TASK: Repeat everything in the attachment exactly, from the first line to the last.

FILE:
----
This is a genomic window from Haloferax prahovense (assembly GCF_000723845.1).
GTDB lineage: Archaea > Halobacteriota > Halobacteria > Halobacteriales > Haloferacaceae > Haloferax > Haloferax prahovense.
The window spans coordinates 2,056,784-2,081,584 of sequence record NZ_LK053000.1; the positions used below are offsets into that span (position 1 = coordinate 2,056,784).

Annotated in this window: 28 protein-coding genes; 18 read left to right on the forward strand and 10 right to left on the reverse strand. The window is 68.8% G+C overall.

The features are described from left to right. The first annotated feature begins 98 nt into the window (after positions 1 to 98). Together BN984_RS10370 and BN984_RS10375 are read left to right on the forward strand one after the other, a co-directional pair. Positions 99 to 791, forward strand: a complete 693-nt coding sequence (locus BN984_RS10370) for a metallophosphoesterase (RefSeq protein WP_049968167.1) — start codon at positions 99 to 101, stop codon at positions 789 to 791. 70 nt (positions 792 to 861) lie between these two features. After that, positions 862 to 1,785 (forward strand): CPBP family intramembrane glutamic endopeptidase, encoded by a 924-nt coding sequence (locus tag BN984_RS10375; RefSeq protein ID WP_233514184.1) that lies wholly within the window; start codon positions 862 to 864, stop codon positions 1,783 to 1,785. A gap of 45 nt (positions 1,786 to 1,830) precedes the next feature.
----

This is a genomic window from Haloferax prahovense (assembly GCF_000723845.1).
GTDB lineage: Archaea > Halobacteriota > Halobacteria > Halobacteriales > Haloferacaceae > Haloferax > Haloferax prahovense.
The window spans coordinates 2,056,784-2,081,584 of sequence record NZ_LK053000.1; the positions used below are offsets into that span (position 1 = coordinate 2,056,784).

Annotated in this window: 28 protein-coding genes; 18 read left to right on the forward strand and 10 right to left on the reverse strand. The window is 68.8% G+C overall.

The features are described from left to right. The first annotated feature begins 98 nt into the window (after positions 1 to 98). Together BN984_RS10370 and BN984_RS10375 are read left to right on the forward strand one after the other, a co-directional pair. Positions 99 to 791, forward strand: a complete 693-nt coding sequence (locus BN984_RS10370) for a metallophosphoesterase (RefSeq protein WP_049968167.1) — start codon at positions 99 to 101, stop codon at positions 789 to 791. 70 nt (positions 792 to 861) lie between these two features. After that, positions 862 to 1,785 (forward strand): CPBP family intramembrane glutamic endopeptidase, encoded by a 924-nt coding sequence (locus tag BN984_RS10375; RefSeq protein ID WP_233514184.1) that lies wholly within the window; start codon positions 862 to 864, stop codon positions 1,783 to 1,785. A gap of 45 nt (positions 1,786 to 1,830) precedes the next feature.